"Divan-i Khikmet" is not only the monument of the religious sufi
literature, it is one of the most ancient monuments written in the
Turkic language. Many researchers of the Turkic culture consider that it
may be referred to the Karakhanid literature tradition. The sources of
these poems are found also in the shaman songs of the Turkic nomads. The
language of the monument contains the Kypchak elements. The famous
"Divan-i Khikmet" is the common heritage of the Turkic people,
the poems were handed down by word of mouth, from generation to
generation, called upon people to honesty, justice, friendliness and
historic papers testify to the fact that "Khikmets" have been
re-written many a time, edited, revised. The manuscipts of "Divan-i
Khikmet" are kept mainly in the libraries of Tashkent, St.
Petersburg, Istanbul. In the depository of the St. Petersburg department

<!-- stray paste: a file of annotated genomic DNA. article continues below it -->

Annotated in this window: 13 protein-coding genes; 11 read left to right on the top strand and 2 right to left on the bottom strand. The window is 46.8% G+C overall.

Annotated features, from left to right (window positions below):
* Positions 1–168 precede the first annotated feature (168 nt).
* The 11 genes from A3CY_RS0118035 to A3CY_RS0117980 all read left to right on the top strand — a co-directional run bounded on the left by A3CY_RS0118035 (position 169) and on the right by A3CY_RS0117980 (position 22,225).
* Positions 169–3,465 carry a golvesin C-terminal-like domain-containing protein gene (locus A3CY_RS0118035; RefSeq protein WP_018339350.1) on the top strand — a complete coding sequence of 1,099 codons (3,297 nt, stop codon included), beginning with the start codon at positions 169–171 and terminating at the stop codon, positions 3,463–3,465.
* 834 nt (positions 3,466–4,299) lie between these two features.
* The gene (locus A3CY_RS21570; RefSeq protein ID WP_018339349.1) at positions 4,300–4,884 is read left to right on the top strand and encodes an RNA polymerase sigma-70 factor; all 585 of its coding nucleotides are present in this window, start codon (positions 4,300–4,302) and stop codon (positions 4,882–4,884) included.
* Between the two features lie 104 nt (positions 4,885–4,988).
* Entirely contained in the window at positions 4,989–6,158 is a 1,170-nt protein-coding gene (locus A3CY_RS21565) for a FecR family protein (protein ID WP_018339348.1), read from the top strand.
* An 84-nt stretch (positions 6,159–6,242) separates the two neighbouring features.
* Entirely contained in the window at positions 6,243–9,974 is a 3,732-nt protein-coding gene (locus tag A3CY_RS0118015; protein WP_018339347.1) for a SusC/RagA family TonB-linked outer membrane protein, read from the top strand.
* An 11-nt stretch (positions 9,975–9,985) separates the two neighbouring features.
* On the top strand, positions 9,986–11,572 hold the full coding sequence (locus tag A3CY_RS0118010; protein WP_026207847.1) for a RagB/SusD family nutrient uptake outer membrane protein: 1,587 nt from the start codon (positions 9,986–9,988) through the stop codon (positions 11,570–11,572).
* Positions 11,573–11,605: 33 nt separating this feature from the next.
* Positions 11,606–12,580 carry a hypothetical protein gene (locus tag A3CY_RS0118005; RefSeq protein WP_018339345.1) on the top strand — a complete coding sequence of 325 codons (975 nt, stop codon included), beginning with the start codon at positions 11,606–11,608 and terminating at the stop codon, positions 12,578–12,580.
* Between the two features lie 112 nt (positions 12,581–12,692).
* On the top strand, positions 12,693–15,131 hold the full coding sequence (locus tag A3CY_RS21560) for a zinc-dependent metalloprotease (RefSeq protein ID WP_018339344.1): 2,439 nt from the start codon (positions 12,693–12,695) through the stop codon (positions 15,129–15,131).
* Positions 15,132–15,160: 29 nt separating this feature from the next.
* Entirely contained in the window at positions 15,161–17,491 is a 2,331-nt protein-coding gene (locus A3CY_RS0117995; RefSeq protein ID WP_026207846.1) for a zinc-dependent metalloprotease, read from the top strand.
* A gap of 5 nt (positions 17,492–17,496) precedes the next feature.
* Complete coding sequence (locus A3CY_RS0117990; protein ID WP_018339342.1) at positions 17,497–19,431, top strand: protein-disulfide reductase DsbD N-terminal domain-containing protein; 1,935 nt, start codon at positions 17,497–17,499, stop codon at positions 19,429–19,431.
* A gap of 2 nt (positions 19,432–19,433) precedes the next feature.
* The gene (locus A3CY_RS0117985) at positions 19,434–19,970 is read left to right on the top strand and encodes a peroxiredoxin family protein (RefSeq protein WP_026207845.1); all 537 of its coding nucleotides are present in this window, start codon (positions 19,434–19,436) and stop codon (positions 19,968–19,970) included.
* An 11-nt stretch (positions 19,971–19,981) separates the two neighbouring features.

of the Institute for Oriental Studies of the Russian Academy of Sciences
there are 23 lists of "Divan-i Khikmet" that are referred to
the XVIII-XIX centuries. The Tashkent lists are kept in the collection
of manuscripts belonging to the Institute for Oriental Studies of the
Academy of Sciences of Uzbekistan, in the Institute of Manuscripts (56
copies). These copies are mainly referred to the XIX century.
In addition to the manuscripts in Kazan city the poems of Khodja Akhmed
Yasawi were published in the Arab graphic. The most complete edition
contains 149 "Khikmets" of 1896, 1905. Currently "Khikmets"
are survived in many lists. At different periods the scientists
investigated life and creative work of Khodja Akhmed Yasawi, devoted
articles to the genial poet and philosopher. During recent decades
"Divan- Khikmet" were re-edited several times both in our
country and abroad.
work summarizes the main provisions of the Yasawi Tarikat. Khikmets
preached Islam and contributed to further dissemination of Islam among
people. Turkic speaking nations named "Divan-i Khikmet " as
"Korani Turki" as notably they grasped Koran through "Khikmets"
of Khodja Akhmed Yasawi, so Turks began to name Khodja Akhmed as "Khazret
Sultan" - "Holy Sultan", and Turkistan as the second
Khitmets of Khodja Akhmed Yasawi both preached Islam and called upon
Turkic nations to a spiritual unity, sovereignty, stipulated for all
necessary conditions to achieve these aims.